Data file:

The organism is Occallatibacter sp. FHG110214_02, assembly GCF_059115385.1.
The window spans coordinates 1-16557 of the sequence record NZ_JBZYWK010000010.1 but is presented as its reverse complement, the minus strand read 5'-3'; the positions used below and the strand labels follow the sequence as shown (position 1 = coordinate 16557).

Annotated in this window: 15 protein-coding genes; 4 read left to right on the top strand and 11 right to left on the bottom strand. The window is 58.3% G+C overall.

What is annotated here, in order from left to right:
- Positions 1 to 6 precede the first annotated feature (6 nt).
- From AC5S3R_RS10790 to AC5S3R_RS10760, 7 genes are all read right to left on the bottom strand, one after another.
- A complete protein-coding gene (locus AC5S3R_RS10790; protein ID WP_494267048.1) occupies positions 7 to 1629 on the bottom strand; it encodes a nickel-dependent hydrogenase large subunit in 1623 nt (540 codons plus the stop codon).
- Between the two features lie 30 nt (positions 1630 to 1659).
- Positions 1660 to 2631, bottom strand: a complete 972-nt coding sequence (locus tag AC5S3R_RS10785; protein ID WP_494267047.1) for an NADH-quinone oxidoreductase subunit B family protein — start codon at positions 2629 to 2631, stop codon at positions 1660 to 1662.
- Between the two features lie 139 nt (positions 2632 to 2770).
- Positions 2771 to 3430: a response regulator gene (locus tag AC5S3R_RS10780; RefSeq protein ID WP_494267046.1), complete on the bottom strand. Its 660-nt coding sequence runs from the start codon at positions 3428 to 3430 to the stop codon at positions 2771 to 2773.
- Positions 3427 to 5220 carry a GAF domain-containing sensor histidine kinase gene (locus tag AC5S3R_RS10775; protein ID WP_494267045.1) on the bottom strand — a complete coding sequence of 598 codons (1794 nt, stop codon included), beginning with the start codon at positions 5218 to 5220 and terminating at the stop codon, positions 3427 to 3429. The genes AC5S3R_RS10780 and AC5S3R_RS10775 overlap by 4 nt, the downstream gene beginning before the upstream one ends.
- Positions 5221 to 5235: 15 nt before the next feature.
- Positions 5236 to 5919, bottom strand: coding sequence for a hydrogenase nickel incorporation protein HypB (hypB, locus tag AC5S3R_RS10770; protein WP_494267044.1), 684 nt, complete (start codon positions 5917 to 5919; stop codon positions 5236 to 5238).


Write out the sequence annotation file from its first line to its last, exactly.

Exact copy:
The organism is Occallatibacter sp. FHG110214_02, assembly GCF_059115385.1.
The window spans coordinates 1-16557 of the sequence record NZ_JBZYWK010000010.1 but is presented as its reverse complement, the minus strand read 5'-3'; the positions used below and the strand labels follow the sequence as shown (position 1 = coordinate 16557).

Annotated in this window: 15 protein-coding genes; 4 read left to right on the top strand and 11 right to left on the bottom strand. The window is 58.3% G+C overall.

What is annotated here, in order from left to right:
- Positions 1 to 6 precede the first annotated feature (6 nt).
- From AC5S3R_RS10790 to AC5S3R_RS10760, 7 genes are all read right to left on the bottom strand, one after another.
- A complete protein-coding gene (locus AC5S3R_RS10790; protein ID WP_494267048.1) occupies positions 7 to 1629 on the bottom strand; it encodes a nickel-dependent hydrogenase large subunit in 1623 nt (540 codons plus the stop codon).
- Between the two features lie 30 nt (positions 1630 to 1659).
- Positions 1660 to 2631, bottom strand: a complete 972-nt coding sequence (locus tag AC5S3R_RS10785; protein ID WP_494267047.1) for an NADH-quinone oxidoreductase subunit B family protein — start codon at positions 2629 to 2631, stop codon at positions 1660 to 1662.
- Between the two features lie 139 nt (positions 2632 to 2770).
- Positions 2771 to 3430: a response regulator gene (locus tag AC5S3R_RS10780; RefSeq protein ID WP_494267046.1), complete on the bottom strand. Its 660-nt coding sequence runs from the start codon at positions 3428 to 3430 to the stop codon at positions 2771 to 2773.
- Positions 3427 to 5220 carry a GAF domain-containing sensor histidine kinase gene (locus tag AC5S3R_RS10775; protein ID WP_494267045.1) on the bottom strand — a complete coding sequence of 598 codons (1794 nt, stop codon included), beginning with the start codon at positions 5218 to 5220 and terminating at the stop codon, positions 3427 to 3429. The genes AC5S3R_RS10780 and AC5S3R_RS10775 overlap by 4 nt, the downstream gene beginning before the upstream one ends.
- Positions 5221 to 5235: 15 nt before the next feature.
- Positions 5236 to 5919, bottom strand: coding sequence for a hydrogenase nickel incorporation protein HypB (hypB, locus tag AC5S3R_RS10770; protein WP_494267044.1), 684 nt, complete (start codon positions 5917 to 5919; stop codon positions 5236 to 5238).